Homelessness has been virtually eradicated in Utah and the man responsible for guiding that effort, Lloyd Pendleton, will be in Wenatchee this coming week to help us figure out how to follow suit in Chelan and Douglas counties.
WASHINGTON, D.C. — Among the abundant ironies of this election cycle, there is this: We are now in the eighth year of the most liberal administration since Lyndon Johnson’s. The primary elections reveal a national mood of anxiety, apprehension and anger, in turn reflecting stagnation at home and failure abroad. Two-thirds of Americans think the country is on the wrong track. Yet after nearly two terms of Barack Obama’s corrosively unsuccessful liberalism — both parties have decisively moved left.
Because advertising is a barometer that often accurately measures America’s psychological atmosphere, attention must be paid to this: From May 23 through the presidential election, Budweiser beer will bear a different name. Eager to do its bit to make America great again, the brewer will replace the name “Budweiser” with “America” on its 12-ounce bottles and cans.
CHICAGO — Workers’ rights are on a bit of a roll these days. Not only are $15 minimum-wage increases starting to take hold in top cities across the country, but bills mandating paid sick time are making their way through state legislatures. And top brands like Starbucks and J. Crew are eliminating erratic “on-call” work schedules for their employees.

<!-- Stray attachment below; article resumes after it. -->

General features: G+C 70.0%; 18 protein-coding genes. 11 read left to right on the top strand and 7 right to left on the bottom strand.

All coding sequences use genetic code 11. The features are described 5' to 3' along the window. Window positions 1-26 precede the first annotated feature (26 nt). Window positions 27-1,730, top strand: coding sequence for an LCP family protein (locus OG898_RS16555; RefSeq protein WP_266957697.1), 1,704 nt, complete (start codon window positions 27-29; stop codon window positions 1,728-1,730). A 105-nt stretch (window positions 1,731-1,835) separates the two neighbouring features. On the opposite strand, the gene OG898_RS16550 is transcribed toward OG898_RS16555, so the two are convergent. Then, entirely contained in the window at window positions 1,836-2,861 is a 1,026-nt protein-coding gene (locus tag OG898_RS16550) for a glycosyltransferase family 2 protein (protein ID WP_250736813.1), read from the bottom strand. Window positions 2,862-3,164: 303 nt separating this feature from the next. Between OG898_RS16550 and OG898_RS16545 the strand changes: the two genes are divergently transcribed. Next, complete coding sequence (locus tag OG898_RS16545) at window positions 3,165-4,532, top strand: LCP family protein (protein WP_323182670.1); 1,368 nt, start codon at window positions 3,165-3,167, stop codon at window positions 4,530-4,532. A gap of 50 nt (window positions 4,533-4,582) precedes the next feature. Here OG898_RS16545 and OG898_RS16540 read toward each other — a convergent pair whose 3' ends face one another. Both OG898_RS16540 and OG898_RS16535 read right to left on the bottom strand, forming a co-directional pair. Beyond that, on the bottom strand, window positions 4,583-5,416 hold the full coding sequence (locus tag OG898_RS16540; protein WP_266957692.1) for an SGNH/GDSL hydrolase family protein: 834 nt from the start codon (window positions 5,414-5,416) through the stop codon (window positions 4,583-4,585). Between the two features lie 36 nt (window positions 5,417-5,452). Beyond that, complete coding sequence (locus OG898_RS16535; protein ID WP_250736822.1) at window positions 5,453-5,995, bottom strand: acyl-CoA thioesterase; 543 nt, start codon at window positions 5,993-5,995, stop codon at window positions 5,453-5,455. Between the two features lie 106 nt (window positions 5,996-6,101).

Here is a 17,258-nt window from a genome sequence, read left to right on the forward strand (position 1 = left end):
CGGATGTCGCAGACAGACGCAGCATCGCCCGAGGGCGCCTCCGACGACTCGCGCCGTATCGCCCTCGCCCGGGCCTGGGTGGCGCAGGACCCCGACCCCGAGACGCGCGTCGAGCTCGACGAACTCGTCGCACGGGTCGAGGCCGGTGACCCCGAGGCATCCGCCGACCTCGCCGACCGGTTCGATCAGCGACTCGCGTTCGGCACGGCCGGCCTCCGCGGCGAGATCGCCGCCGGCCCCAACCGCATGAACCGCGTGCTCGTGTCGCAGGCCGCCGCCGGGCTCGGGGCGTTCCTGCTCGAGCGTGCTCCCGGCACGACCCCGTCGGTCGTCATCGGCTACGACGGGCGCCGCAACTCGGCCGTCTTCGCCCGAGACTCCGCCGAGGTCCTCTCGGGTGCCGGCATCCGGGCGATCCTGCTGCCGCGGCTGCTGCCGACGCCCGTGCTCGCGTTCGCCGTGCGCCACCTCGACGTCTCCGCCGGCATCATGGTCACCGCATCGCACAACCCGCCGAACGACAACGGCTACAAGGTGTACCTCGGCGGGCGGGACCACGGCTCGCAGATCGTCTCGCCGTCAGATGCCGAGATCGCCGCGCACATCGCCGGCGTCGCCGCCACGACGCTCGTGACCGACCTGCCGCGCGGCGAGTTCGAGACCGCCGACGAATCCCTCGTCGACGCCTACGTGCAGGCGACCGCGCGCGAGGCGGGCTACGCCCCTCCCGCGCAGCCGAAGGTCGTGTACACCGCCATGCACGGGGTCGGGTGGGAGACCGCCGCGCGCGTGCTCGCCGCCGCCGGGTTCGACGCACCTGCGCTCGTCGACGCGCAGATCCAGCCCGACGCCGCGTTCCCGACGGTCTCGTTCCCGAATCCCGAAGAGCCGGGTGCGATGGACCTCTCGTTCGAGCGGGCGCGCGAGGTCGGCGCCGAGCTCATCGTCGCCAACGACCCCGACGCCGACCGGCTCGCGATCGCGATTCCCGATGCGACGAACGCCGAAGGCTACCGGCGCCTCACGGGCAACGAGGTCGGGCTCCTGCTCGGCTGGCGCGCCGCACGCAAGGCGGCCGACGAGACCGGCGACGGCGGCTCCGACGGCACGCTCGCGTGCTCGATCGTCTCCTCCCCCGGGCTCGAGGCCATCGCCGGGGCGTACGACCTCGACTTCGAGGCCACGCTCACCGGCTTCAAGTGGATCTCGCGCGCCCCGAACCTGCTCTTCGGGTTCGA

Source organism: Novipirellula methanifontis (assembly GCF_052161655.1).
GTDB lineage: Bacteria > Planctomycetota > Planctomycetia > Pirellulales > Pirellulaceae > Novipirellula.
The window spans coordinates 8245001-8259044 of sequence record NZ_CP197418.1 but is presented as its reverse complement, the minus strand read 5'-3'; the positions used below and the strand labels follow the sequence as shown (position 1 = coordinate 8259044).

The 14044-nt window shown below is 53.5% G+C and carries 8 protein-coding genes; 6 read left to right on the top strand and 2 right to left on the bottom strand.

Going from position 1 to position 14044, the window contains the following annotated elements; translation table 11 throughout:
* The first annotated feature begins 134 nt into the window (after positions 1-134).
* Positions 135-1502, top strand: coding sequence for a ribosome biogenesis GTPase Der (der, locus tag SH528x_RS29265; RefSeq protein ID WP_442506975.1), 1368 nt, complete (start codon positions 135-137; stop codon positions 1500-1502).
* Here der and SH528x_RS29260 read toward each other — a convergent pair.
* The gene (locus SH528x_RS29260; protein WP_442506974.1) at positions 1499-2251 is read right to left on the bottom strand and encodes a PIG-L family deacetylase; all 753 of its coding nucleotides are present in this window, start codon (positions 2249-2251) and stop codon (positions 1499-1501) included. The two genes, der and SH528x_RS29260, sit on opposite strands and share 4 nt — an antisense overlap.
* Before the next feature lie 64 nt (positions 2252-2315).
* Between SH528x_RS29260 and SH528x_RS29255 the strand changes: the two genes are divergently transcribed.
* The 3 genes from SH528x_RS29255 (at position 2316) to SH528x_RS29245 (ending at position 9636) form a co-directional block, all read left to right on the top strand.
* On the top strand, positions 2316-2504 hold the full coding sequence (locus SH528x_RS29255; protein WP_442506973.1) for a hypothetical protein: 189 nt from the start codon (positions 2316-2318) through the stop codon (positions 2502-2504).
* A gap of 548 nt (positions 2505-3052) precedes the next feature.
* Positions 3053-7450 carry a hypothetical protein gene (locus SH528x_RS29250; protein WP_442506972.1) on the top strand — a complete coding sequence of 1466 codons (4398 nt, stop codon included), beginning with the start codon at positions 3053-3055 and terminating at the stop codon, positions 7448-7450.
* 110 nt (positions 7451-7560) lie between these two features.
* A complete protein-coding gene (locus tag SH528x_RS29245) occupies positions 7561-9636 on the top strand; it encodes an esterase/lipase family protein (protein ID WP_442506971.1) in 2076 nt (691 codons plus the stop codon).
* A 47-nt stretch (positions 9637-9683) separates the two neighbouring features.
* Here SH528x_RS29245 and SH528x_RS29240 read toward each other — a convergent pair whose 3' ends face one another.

The battle for the airwaves is a new study by Scott Woolley of the drama of the birth of radio communication and how it became a monopoly. He describes the battle between Edwin Armstrong and the man who won that battle: David Sarnoff.
Academia’s descent into perpetual hysteria and incipient tyranny is partly fueled by the fiction that one in five college students is sexually assaulted and that campuses require minute federal supervision to cure this. Encouraged by the government’s misuse of discredited social science (one survey supposedly proving this one-in-five fiction), colleges and universities are implementing unconstitutional procedures mandated by the government.
In both religious and non-religious circles there is a lot of discussion about the existence of the soul, and what happens to it when we die. For the religious folks, they are convinced that God owns your soul. I guess the physical body still belongs to you.
It’s not just numbers they’re talking about. They are talking about hundreds of students in the most decisive four years of their lives. Where you go to high school matters. It matters that facilities are functioning well enough not to interfere with vital instruction and community. For those who end up in the wrong place, who are crowded out, who don’t fit, there is much to lose.
You know, I think I have a right to be upset. Donald Trump and Bernie Sanders tell me I do, so it must be true. My working world is battered, my wages stagnant, many people have more money than I do. Why shouldn’t I be ticked off?